TV & Movies

Everything You Need To Know About Australia’s Most Controversial True Crime Doco

By Morgan Reardon
23rd Jun 2020

an eerie scene as light seeps through a cluster of trees.

WARNING: Aboriginal and Torres Strait Islander readers are advised that the following article contains the names of people who have passed away.

In the early 90s, a rural NSW town called Bowraville become infamous for all the wrong reasons. Three local, Aboriginal children—Evelyn Greenup, four, Clinton Speedy-Duroux and Colleen Walker, both 16—were murdered by a suspected serial killer over a five-month period.

The shocking crime shook the tight-knit community and while police eventually closed in on a suspect, the events that followed the discovery of both Evelyn and Clinton’s bodies (Colleen has never been found) was one of the worst cases of criminal injustice Australia has ever seen. 

In the three decades since the murders, no one has been found guilty and the victim’s families have spent every day battling for justice. 

The chilling crime was featured in a podcast back in 2016 which you can listen to here, but what we’re really pumped to tell you about is the long-awaited feature documentary coming to SBS in 2021.

The Bowraville Murders (working title), was selected by SBS as part of its Australia Uncovered partnership with the Documentary Australia Foundation (DAF), awarding a full commissioning budget to Mint Pictures and Jumping Dog Productions who will produce the doco.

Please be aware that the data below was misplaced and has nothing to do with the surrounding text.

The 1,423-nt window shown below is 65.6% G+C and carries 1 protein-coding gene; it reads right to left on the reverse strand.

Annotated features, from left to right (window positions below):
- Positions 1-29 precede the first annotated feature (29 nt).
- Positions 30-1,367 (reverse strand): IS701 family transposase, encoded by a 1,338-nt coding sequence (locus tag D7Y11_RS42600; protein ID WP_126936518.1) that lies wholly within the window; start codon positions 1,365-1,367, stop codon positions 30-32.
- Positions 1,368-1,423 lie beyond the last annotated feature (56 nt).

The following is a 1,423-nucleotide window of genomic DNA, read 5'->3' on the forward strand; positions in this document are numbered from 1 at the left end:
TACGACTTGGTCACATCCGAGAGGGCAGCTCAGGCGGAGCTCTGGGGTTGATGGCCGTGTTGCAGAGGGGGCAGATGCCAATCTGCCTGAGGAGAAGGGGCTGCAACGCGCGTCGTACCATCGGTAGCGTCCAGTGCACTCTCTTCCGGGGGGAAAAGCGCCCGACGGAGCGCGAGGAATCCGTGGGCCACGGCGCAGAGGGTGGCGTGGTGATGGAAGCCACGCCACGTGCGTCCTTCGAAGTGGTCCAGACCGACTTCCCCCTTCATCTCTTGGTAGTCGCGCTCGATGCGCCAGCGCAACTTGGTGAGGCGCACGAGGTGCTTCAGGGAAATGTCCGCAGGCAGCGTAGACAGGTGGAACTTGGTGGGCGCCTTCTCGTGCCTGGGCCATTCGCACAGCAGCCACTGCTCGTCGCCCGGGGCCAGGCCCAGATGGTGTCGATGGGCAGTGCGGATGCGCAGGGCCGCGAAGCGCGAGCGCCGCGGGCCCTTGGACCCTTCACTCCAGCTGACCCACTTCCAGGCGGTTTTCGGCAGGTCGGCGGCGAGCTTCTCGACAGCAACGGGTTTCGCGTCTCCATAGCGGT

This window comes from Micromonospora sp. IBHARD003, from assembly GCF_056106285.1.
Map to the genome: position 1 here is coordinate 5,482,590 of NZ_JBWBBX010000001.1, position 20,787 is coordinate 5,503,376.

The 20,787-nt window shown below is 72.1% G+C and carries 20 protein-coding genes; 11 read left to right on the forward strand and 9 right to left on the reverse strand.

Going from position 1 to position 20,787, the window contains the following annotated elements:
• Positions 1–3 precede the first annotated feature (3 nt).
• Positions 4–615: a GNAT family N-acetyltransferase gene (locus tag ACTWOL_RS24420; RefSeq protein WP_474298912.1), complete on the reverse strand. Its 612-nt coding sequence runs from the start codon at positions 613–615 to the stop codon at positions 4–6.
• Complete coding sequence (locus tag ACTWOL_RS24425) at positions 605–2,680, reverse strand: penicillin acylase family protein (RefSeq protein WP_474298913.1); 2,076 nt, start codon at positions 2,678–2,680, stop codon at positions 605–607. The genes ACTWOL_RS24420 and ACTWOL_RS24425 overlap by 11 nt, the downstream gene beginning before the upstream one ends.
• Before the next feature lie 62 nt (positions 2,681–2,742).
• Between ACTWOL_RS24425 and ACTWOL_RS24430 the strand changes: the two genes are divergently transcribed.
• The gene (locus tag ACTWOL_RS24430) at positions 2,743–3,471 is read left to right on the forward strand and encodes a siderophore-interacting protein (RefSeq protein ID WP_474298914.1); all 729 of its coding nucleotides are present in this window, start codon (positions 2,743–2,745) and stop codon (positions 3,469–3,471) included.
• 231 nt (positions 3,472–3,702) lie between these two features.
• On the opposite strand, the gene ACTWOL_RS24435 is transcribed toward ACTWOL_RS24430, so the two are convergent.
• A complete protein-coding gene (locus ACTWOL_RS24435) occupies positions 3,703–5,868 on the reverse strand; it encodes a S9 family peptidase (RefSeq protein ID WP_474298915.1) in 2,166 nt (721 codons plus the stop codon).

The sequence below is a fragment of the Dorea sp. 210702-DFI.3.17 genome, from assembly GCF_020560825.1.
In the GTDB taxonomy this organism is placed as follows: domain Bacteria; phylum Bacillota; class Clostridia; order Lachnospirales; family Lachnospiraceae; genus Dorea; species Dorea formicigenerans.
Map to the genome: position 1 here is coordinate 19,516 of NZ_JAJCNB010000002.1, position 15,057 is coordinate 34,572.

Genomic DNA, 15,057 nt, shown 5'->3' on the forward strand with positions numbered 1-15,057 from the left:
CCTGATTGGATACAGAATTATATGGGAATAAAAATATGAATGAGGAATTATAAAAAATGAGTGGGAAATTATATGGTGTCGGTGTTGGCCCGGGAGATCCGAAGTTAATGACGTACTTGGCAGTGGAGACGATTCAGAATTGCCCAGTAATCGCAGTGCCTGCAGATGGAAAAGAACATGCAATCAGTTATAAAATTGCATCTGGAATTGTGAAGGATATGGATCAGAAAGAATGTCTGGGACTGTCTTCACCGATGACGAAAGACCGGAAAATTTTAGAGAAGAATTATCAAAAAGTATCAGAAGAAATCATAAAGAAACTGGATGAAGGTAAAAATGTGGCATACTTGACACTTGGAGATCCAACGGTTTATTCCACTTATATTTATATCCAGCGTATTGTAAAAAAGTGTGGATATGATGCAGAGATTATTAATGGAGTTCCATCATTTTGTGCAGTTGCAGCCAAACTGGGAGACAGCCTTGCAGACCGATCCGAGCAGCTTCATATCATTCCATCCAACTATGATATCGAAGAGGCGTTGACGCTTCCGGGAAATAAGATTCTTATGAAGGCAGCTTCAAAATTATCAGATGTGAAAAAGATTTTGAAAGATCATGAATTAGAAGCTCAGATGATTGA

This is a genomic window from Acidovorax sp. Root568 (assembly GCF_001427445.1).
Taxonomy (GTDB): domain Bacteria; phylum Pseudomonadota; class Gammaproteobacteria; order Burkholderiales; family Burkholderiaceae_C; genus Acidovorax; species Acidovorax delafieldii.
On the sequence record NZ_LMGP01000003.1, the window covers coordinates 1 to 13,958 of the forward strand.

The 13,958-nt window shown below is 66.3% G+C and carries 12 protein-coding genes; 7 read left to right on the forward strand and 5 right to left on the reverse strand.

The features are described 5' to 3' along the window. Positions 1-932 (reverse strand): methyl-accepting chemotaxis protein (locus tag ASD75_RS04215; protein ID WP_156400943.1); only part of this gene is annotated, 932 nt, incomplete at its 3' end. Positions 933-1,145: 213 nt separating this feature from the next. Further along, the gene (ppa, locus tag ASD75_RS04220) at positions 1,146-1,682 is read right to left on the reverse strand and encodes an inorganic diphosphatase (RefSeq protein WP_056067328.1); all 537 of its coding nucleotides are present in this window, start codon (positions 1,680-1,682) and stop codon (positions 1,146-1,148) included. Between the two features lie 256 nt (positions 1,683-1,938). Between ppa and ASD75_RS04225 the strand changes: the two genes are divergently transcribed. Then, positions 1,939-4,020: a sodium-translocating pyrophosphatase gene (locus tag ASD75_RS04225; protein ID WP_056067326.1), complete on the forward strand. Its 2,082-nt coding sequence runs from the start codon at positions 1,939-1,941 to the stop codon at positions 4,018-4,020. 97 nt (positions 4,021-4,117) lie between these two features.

The doco will deep dive into the case, talking to the families and former detectives who worked the case. And hopefully, by educating more Australians about this truly awful crime, it will get the public outcry it deserves, spurring the legal system to finally give the families some justice and closure. 

The Bowraville Murders is in extremely safe hands, directed by award-winning journalist and Gomeroi man Allan Clarke (Cold Justice, ABC’s Unravel True Crime podcast), while the project will be written by the incredible Stan Grant, a Wiradjuri man and author of Talking To My Country and Australia Day. 

Check out the chilling trailer below. Heads up, there is explicit language. 

In the meantime, check out these eight true crime podcasts.

Image Credit: Chloe Ridgway

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